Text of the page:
Any company’s efforts to counter or mitigate the potential, but, very real adverse affects of competitor intelligence absolutely begins with understanding its intangible assets!
Companies are now obliged, perhaps more than ever before, to literally re-think those elements of their information security policies that address risks – threats posed by insiders, that unfortunately, but, all-to-frequently begin and end at time of hire and are overly focused on employee’s computer/IT usage and access.
Conventional strategic planning templates tend to overlook a company’s intangible assets, that is, they are not likely to include processes to identify them, unravel them, value them, leverage them,
position them, sustain (protect, preserve) their control and ownership, or extract value from them.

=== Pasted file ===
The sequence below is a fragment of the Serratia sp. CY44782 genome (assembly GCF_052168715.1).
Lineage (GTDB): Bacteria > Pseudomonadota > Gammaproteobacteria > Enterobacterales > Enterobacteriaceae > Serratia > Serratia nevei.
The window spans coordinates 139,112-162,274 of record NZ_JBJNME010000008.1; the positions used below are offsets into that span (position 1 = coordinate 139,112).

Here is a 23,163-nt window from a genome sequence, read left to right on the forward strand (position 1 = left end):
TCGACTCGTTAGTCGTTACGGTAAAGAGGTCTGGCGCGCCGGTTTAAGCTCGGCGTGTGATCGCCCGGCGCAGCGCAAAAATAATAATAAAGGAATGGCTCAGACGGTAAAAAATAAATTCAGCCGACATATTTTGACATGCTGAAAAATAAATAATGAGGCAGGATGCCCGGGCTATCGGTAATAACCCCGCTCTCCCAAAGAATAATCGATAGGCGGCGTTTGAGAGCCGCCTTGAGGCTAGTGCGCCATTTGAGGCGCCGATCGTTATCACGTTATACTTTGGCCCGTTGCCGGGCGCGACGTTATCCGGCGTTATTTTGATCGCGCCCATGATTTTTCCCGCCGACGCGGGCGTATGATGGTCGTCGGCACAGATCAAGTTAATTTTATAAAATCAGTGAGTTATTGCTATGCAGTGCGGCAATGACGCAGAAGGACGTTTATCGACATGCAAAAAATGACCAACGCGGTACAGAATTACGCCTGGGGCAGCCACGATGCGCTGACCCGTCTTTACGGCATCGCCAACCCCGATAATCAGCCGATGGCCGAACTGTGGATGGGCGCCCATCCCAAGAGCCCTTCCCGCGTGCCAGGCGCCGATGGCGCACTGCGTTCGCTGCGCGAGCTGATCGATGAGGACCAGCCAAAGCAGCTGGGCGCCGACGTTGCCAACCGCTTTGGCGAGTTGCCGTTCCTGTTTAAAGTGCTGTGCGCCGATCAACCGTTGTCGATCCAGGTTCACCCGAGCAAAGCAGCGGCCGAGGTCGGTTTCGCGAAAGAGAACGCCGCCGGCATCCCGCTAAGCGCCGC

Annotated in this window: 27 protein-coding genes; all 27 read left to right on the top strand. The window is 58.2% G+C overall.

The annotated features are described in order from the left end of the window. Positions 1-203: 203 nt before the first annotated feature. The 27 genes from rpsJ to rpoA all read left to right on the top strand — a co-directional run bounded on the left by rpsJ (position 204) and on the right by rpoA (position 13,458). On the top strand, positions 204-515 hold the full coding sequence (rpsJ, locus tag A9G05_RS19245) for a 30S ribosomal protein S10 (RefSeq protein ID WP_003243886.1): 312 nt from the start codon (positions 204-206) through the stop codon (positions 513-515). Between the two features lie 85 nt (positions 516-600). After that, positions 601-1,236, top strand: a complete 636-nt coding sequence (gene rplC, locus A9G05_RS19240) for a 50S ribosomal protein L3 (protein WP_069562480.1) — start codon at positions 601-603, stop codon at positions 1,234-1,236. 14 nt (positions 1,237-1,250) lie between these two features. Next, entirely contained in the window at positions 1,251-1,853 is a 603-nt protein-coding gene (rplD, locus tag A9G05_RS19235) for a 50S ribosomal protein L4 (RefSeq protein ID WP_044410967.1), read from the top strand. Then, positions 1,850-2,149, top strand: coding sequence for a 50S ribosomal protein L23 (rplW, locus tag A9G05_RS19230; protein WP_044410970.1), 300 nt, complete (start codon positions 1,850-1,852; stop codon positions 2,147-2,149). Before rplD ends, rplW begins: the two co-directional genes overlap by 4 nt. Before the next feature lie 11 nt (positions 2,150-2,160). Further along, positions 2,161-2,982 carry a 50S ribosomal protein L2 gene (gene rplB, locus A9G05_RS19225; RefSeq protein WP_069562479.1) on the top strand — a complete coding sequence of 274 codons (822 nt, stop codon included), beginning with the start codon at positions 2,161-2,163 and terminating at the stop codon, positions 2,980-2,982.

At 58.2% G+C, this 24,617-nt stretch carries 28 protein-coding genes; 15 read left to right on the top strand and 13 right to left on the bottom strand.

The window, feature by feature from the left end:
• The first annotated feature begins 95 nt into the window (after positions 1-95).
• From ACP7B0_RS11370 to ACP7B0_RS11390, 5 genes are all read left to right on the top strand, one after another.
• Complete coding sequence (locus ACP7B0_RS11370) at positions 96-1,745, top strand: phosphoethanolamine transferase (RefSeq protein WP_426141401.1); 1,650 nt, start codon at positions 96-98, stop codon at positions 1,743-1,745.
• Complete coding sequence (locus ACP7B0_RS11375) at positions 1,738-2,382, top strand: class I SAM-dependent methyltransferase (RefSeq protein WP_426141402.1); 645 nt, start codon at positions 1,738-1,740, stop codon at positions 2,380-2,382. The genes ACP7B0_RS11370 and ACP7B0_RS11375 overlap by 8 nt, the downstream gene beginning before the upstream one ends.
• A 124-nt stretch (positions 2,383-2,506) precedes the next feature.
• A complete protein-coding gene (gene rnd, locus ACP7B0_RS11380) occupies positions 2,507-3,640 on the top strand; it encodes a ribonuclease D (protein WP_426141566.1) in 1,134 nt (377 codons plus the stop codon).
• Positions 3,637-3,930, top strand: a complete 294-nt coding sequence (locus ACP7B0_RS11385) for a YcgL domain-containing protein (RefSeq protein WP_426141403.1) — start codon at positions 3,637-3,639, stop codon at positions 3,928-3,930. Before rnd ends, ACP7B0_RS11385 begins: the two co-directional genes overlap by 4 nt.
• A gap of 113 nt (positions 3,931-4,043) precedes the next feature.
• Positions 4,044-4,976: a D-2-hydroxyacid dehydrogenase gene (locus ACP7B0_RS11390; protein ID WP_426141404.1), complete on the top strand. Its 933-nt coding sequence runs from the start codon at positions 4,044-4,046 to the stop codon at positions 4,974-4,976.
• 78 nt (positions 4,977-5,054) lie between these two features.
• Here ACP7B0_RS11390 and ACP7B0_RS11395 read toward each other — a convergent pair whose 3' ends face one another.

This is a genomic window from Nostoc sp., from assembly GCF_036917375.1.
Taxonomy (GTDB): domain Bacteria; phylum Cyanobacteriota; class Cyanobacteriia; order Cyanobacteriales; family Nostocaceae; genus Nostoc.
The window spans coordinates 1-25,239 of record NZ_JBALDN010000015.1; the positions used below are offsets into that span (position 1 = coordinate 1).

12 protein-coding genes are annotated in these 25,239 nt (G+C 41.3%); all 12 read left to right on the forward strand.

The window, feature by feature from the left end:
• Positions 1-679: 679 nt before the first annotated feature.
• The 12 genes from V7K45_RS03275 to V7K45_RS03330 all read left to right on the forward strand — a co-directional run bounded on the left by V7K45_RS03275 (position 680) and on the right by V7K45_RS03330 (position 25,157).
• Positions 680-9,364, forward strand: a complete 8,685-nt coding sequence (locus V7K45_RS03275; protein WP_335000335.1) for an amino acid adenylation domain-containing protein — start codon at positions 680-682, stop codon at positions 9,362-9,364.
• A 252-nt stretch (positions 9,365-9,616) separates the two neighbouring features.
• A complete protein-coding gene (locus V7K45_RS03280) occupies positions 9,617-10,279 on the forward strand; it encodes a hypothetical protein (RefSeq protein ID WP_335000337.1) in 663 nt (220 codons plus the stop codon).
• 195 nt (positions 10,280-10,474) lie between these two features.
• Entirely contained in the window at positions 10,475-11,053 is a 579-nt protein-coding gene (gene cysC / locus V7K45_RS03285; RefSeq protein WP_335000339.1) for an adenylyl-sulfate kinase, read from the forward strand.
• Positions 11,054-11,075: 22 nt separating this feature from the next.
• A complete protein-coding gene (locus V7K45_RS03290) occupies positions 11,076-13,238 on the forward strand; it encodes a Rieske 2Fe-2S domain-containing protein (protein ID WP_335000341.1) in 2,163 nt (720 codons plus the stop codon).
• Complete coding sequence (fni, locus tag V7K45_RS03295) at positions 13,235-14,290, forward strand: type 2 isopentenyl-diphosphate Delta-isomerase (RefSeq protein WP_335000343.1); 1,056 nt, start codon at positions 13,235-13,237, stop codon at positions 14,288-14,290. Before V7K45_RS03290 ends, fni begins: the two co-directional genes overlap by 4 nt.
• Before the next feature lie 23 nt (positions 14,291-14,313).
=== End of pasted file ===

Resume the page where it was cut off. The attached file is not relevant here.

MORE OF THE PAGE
Building a ‘business case’ for introducing new-additional security products (hardware, software, etc.) should also include – clearly describe the ‘intangible assets’ the product will deliver.
While executives emphasize the importance of measuring the performance of intangible assets, equal importance should be placed, up front, on aiding decision makers to recognize what intangible assets their company possesses, produces, and/or has acquired and how to identify, unravel, and approximate their value.
The real intent of a company’s information security policy (practices, procedures) is to ensure it reflects the real objective, that is, to sustain (protect, preserve) control, use, ownership, and value of its intangible assets!